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Network viewer falloff ripples to local stations

Mark Washburn
Mark Washburn writes television and radio commentary for The Charlotte Observer.

Local television felt the lingering effects of the Hollywood writers' strike this spring, with prime-time viewing down at all major networks.

ABC, riding high with “Dancing With the Stars,” was off only 1 percent locally, and CBS, relying on its stable of crime procedurals, fared relatively well with only a 6 percent dip.

But Fox, suffering a falloff in the popularity of “American Idol” was down 14 percent and fourth-place NBC was down 29 percent versus last year in the sweeps period that ended Wednesday.

“American Idol” remained the No. 1 show of the year, but over-exposure, a so-so field of contestants (both in talent and personality) and its natural maturity have brought it down from the stratospheric levels of viewership from previous years. Attempts to freshen the show with a new set, a mosh pit stocked with sorority girls and new rules allowing contestants to perform with instruments haven't reversed the downward trend.

In local news races, WBTV (Channel 3) regained the lead at 11 p.m., but WSOC (Channel 9) continued to dominate most key news periods.

Numbers were down at all early morning newscasts – heretofore a source of growth – though WBTV managed to edge past WSOC in the 5 to 6 a.m. hour. WSOC held position in the better-attended 6 to 7 a.m. time slot.

“Fox News Rising,” which added former weathercaster Mark Mathis as host midway through the ratings period, was up 13 percent from February's sweeps, but ran 11 percent behind last May's numbers.

Ratings were up for all midday newscasts. WCNC (Channel 36) saw the biggest gain, largely because of a programming change that pulled Martha Stewart out as the lead-in to the 11 a.m. newscast and replaced her with the third hour of NBC's “Today.”

“Fox News at 10” remained the No. 1 10 p.m. newscast despite a 14 percent drop. Both other 10 p.m. news shows grew – “Action News” on WAXN, produced by sister station WSOC, surged 23 percent while WBTV News at 10 p.m. on WJZY (Channel 46) grew 19 percent, putting them in a virtual tie for second.

This ratings period contained one notable oddity – for the first time in memory, the No. 1 news show in Charlotte was not a local program, but “ABC World News” at 6:30 p.m., which beat the WSOC 6 p.m. broadcast by a fraction of a rating point.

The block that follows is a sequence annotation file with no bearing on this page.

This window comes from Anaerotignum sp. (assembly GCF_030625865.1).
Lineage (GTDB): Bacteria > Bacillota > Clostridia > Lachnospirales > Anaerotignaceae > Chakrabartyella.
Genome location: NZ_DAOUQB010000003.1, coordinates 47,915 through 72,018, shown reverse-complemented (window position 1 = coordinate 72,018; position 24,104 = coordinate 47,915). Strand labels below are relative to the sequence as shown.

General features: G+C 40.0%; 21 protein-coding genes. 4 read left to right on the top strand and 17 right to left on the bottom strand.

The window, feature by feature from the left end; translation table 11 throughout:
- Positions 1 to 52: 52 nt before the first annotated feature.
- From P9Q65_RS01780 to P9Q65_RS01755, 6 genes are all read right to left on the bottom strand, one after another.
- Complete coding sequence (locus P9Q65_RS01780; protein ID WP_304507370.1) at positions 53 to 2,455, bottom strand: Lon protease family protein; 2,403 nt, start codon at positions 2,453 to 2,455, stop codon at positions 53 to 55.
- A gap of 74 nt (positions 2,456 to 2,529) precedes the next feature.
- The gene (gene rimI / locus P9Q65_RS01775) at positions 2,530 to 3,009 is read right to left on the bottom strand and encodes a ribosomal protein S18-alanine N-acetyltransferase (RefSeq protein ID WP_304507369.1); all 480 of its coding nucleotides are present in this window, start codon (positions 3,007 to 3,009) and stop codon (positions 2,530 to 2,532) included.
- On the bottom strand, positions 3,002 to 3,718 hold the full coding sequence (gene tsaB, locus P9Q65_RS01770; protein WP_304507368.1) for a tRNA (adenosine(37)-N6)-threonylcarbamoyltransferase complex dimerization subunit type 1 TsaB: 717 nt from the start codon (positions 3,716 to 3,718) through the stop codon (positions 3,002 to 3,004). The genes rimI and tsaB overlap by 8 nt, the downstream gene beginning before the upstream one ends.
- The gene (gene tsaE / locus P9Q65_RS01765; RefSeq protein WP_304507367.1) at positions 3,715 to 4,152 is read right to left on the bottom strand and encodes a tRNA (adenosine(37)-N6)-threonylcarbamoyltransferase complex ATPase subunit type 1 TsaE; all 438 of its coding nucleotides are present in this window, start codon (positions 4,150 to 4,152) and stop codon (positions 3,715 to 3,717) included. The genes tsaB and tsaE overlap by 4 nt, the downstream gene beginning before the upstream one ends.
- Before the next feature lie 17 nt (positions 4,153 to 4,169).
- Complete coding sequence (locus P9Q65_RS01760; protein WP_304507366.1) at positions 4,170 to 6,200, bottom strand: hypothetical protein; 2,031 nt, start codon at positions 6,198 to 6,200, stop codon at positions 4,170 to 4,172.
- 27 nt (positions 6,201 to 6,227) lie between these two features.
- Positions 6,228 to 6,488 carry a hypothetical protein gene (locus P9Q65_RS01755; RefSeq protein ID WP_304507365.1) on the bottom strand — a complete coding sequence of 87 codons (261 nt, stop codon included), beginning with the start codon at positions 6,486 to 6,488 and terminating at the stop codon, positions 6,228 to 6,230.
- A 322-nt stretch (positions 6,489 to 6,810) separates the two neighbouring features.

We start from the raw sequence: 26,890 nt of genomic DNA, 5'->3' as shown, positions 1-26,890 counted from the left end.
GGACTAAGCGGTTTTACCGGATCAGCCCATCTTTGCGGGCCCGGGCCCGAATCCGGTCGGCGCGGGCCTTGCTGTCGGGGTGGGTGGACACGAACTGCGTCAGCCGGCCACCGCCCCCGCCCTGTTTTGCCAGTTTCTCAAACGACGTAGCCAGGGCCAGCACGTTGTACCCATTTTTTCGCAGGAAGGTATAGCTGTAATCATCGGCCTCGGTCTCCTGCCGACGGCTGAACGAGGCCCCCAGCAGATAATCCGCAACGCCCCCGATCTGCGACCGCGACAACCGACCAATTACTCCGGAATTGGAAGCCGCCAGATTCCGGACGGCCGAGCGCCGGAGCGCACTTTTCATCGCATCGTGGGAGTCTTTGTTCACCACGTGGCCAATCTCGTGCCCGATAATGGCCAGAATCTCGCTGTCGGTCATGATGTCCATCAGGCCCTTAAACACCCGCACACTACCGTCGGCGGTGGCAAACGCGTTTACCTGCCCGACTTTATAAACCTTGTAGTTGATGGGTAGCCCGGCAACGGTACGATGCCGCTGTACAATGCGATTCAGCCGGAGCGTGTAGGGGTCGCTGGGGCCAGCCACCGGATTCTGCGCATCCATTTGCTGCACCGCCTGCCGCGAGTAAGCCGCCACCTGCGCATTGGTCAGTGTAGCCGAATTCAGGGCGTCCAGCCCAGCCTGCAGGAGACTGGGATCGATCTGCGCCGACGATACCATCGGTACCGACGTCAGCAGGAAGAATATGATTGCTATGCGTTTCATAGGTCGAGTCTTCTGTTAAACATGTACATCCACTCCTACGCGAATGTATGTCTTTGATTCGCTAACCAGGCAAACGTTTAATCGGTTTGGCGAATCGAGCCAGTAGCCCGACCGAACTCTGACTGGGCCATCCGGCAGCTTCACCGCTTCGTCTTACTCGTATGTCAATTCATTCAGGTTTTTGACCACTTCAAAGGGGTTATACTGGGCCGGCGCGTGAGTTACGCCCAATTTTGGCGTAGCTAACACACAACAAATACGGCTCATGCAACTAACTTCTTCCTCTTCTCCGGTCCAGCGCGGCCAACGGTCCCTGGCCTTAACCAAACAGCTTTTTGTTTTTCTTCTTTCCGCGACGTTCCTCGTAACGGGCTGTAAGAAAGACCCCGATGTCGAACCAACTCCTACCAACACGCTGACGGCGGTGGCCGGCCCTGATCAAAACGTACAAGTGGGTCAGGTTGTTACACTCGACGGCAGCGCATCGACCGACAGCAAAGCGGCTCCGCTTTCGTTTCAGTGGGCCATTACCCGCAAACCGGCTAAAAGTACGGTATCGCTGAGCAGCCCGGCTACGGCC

Network newscasts on WBTV and WCNC continued to show erosion. “CBS Evening News” with Katie Couric was down 17 percent from last year.

CBS has been struggling to find a formula to improve numbers at its “Early Show,” but success remains elusive. In Charlotte, it managed about half the rating of ABC's “Good Morning America,” which generally plays better here than in any other major city in the nation.

NBC's “Today” is showing some growth on WCNC, but continues to run third locally.

Late-night viewing was not good to comedians this ratings period. CBS's “Late Show with David Letterman” was off 19 percent while NBC's “Tonight Show with Jay Leno” was down 22 percent locally.

Both trailed ABC's “Nightline,” which was up 17 percent and won the time period.

CBS's “Late Late Show with Craig Ferguson” was stable year to year while NBC's “Late Night with Conan O'Brien” dropped 33 percent locally.

Media Movers

Jim Cramer, host of CNBC's “Mad Money,” was at Lowe's Motor Speedway this week filming a NASCAR show about money-making opportunities, to air on NBC 7 p.m. July 13 … Ron Miller, former WBTV news director and general manager of News 14 Carolina when it launched, is retiring after 43 years in the business. His last post was news director at the CBS affiliate in Charleston, W.Va. …

High-fives all around at Charlotte-based Speed Channel. Its coverage of the NASCAR Sprint All-Star race got the highest rating in the network's history, 2.7 million households. “We are jacked up,” says network president Hunter Nickell

Providence High School grad and former “American Idol” contestant Sarah Mather has three original songs on the “Idol” compilation record “Curtain Call,” available at Wal-Mart and on iTunes ... Karla Causey of Statesville, a student at Mitchell Community College, was the voice singing the jingle on the Harris Teeter commercial that debuted during the “American Idol” finale ...

Adam Rhew, who filled in with the WBT AM (1110) news team during college breaks, has graduated from UNC Chapel Hill and will become a reporter next week at the NBC affiliate in Charlottesville, Va.

Mark Washburn: 704-358-5007; mwashburn@charlotteobserver.com
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